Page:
Are You and Your Practice a Commodity?

Are you a commodityOf course not!   Well, perhaps I responded too hastily.

Are you any different from all the other service providers who offer the same or similar services to your own?

You offer a quality service? Isn’t that what everyone else is saying?

You say yours is different?

Well, how, exactly?

And who are you trying to attract? Who is the ideal person for your services?

So many in private practice have not taken the time to answer these questions.

The two most important things that you can do to bring more clients into your practice are to first:

  1. Identify WHO you want to work with (target market) and WHAT services you want to provide (eliminating what’s not profitable or enjoyable work for you); and then,
  2. Establish your POSITION in the marketplace (who you are, how you are different, why someone should choose you as a provider).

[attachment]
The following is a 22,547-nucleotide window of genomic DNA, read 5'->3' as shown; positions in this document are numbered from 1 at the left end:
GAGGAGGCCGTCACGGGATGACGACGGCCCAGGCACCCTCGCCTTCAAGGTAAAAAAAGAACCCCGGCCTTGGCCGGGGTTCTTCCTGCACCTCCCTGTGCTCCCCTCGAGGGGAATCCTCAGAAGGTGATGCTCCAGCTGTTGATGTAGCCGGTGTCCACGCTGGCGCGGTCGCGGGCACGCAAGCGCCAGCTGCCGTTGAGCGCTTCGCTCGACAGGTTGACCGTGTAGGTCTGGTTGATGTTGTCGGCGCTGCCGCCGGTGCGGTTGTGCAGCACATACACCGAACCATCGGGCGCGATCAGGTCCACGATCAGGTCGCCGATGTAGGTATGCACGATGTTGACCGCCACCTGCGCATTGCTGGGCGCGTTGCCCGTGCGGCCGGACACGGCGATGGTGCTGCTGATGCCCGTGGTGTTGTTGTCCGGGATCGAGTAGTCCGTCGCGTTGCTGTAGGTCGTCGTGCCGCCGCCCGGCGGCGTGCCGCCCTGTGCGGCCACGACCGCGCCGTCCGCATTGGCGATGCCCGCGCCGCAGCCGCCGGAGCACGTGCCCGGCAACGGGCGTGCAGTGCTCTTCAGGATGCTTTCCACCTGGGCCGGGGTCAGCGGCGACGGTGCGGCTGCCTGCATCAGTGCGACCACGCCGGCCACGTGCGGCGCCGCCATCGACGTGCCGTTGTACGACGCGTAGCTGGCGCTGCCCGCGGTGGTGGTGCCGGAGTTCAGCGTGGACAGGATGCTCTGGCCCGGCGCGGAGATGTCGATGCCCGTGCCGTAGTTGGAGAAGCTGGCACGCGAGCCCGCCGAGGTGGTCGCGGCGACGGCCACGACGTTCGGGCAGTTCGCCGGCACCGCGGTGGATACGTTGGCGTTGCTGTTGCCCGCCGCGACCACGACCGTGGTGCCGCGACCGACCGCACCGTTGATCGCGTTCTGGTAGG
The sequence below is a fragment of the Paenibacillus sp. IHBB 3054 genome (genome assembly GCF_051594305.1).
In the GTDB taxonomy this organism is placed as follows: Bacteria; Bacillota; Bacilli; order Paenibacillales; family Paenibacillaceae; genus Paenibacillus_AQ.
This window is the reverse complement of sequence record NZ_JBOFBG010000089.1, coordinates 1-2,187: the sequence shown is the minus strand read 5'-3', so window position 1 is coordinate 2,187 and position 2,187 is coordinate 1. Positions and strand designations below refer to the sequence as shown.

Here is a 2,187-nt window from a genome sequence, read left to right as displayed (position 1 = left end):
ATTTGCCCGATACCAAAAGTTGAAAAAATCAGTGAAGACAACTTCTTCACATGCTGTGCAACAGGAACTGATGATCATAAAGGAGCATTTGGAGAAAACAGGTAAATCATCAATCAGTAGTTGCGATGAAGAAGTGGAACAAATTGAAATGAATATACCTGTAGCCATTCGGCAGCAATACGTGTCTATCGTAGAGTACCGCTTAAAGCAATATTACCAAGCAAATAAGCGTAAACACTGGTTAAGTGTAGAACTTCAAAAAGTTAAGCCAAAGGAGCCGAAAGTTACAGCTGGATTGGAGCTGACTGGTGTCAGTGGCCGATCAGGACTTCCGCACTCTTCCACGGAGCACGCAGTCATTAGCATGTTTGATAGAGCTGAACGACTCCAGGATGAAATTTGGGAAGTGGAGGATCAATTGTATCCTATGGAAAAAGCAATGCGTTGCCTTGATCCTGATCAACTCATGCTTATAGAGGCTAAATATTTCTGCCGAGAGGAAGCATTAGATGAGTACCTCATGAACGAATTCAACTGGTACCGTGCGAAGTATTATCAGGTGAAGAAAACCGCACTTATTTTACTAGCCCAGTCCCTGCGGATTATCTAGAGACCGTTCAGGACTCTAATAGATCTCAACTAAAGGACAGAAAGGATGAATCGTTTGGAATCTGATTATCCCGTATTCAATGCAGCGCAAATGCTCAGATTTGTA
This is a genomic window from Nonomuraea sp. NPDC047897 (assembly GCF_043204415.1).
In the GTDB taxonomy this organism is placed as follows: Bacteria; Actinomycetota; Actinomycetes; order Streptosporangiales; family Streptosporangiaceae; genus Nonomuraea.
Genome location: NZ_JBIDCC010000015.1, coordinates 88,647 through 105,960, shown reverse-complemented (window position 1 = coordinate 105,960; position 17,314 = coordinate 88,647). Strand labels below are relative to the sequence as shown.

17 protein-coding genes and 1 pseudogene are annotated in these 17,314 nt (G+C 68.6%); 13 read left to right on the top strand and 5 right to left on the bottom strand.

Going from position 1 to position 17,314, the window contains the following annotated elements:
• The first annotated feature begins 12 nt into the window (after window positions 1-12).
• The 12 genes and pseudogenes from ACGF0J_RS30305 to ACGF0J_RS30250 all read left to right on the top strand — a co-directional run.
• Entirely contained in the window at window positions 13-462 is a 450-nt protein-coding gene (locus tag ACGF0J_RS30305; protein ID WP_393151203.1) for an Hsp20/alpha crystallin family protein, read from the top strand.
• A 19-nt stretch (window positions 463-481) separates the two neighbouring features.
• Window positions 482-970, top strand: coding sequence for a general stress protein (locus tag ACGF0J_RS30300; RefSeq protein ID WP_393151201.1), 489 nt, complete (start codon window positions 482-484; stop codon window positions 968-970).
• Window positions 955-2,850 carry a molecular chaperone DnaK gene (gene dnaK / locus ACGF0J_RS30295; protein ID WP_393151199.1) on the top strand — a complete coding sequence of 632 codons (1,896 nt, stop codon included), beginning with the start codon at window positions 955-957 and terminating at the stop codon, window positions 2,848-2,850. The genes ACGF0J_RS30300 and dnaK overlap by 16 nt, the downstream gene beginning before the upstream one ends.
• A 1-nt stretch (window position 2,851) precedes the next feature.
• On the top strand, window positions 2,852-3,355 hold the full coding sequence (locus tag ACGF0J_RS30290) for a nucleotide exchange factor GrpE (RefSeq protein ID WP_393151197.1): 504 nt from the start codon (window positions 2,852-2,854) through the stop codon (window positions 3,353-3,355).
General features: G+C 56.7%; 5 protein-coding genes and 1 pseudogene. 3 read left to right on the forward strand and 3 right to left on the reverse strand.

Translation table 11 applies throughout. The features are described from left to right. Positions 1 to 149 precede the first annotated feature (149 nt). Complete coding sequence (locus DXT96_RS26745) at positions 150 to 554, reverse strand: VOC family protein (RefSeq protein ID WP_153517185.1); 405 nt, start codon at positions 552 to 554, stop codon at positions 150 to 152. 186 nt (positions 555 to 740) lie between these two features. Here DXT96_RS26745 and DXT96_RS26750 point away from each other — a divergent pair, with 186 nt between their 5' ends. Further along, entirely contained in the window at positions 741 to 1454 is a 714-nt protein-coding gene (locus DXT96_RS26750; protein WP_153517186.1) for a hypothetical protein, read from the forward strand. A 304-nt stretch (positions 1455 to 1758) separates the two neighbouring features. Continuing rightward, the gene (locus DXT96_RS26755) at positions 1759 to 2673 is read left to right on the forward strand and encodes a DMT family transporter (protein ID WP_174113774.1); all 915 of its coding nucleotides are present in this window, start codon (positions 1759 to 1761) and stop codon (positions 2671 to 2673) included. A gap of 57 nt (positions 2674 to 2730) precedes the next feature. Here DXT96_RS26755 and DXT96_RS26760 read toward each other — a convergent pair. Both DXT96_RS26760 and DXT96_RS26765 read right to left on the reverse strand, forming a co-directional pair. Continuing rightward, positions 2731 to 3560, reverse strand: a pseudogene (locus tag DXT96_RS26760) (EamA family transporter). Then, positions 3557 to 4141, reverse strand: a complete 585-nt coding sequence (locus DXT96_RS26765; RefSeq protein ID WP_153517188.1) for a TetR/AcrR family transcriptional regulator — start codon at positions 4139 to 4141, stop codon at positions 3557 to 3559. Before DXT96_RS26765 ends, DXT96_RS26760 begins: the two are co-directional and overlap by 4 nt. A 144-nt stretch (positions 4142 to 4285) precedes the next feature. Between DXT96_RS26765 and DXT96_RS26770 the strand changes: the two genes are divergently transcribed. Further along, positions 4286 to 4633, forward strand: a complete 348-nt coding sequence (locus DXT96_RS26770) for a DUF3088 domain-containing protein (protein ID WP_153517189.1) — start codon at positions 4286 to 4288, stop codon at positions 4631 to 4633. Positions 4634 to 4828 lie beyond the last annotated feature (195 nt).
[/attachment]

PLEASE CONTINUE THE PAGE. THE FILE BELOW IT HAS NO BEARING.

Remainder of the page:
Every decision you make concerning marketing your practice – your promotions strategy, your fee structure, service enhancements, even your office décor – all are based on this foundation.

Don’t be fooled into thinking that it’s the colors, the logo or the brochure.

Without knowing who you are trying to attract, how do you know that the content you are writing for your brochure – and the colors and logo – will appeal to that person?

I recently spoke with a marketing consultant who had been brought in by a dentist to “market the practice”.

After asking her a few basic questions, it was clear that the two of them had not identified the target market and the positioning for the practice. Without this information, the consultant was floundering in her efforts to produce.

Her final comment to me was “I see I’ll have to go back to old-fashioned marketing and get the basics done first.”

It’s a lesson for us all.

Get the basics done first and your marketing plan will be a natural outgrowth.

Once you have a profile of your ideal client and you know how you want to be positioned in the market, you won’t be fighting an image as “just another commodity”.

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